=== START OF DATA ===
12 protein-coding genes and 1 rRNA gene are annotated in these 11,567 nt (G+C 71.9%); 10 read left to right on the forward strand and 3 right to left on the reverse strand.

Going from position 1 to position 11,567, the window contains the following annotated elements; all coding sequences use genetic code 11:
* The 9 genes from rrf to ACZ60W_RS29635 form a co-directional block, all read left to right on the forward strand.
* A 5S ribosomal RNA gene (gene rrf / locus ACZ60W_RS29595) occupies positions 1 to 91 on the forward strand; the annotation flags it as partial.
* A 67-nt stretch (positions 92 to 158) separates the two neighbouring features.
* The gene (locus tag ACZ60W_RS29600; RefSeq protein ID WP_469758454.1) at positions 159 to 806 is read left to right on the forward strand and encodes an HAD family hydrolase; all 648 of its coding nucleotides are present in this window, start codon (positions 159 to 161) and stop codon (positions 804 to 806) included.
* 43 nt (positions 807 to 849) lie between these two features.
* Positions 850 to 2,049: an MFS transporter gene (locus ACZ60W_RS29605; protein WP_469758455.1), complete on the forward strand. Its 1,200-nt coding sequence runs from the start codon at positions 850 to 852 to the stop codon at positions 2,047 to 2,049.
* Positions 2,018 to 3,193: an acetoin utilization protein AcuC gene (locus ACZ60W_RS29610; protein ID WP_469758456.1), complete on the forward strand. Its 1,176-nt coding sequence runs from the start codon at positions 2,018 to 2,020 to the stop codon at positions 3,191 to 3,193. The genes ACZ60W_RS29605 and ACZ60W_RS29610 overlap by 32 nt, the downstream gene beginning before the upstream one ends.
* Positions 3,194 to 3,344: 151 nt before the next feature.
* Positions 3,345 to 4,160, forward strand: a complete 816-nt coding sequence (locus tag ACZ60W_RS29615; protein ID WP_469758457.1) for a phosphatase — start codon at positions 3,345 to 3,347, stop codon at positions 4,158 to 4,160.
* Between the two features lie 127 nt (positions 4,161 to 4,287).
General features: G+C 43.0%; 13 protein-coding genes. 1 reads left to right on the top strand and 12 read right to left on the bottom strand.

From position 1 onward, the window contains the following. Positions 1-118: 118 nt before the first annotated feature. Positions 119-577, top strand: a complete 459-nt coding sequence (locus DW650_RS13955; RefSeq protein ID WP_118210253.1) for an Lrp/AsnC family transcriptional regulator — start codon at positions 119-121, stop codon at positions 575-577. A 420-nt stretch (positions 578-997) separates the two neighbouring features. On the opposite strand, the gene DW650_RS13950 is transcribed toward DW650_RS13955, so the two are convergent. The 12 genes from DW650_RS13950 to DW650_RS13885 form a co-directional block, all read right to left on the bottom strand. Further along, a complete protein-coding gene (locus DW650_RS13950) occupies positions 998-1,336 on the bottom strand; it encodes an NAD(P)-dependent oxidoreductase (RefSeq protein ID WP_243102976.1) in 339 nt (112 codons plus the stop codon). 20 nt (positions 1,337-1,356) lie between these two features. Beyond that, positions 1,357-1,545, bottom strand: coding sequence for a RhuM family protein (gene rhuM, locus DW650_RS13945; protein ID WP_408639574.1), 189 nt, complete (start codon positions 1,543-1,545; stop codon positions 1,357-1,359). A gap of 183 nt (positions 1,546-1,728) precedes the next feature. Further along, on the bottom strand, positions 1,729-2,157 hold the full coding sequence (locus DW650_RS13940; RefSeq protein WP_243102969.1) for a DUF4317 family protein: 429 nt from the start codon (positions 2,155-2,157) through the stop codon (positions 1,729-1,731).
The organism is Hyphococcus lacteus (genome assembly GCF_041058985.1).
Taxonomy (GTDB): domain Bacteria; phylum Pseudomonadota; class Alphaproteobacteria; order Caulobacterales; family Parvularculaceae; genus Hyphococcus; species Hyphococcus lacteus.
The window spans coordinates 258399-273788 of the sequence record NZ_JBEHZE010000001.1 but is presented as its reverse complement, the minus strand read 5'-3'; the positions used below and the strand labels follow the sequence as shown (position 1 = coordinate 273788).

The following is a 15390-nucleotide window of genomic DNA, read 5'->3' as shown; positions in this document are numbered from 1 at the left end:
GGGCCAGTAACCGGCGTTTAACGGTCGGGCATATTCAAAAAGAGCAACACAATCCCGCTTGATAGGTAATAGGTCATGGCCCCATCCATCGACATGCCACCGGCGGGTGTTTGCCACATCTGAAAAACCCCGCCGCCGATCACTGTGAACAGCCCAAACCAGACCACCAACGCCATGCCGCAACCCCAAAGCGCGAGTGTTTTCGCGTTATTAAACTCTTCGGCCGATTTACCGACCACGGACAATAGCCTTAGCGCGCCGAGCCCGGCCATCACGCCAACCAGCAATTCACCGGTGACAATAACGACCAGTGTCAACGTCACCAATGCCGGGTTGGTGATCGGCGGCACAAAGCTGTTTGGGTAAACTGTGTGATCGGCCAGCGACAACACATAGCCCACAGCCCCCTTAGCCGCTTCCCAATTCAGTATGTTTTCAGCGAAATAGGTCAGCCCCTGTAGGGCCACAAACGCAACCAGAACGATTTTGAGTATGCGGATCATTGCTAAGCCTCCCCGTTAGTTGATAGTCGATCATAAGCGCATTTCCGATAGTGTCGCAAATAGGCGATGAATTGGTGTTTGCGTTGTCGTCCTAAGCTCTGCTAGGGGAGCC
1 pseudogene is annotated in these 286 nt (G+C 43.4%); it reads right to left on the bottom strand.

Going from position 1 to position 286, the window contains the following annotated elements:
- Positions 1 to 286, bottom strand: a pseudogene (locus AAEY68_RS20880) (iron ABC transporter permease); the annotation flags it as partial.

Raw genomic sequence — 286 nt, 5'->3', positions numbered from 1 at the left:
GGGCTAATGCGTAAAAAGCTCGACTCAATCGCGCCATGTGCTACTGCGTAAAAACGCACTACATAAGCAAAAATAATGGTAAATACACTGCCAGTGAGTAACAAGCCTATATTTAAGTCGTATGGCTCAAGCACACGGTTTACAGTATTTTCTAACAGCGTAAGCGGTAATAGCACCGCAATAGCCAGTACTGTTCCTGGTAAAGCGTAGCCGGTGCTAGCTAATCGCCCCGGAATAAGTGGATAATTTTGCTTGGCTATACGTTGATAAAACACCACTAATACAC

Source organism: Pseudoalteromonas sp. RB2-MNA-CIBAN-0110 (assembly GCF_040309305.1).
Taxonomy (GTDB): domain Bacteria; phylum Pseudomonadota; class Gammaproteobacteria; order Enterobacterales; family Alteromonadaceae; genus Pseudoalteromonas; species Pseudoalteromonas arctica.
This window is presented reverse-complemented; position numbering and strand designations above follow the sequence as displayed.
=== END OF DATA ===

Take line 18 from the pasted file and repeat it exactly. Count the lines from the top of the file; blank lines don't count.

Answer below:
The following is a 15390-nucleotide window of genomic DNA, read 5'->3' as shown; positions in this document are numbered from 1 at the left end: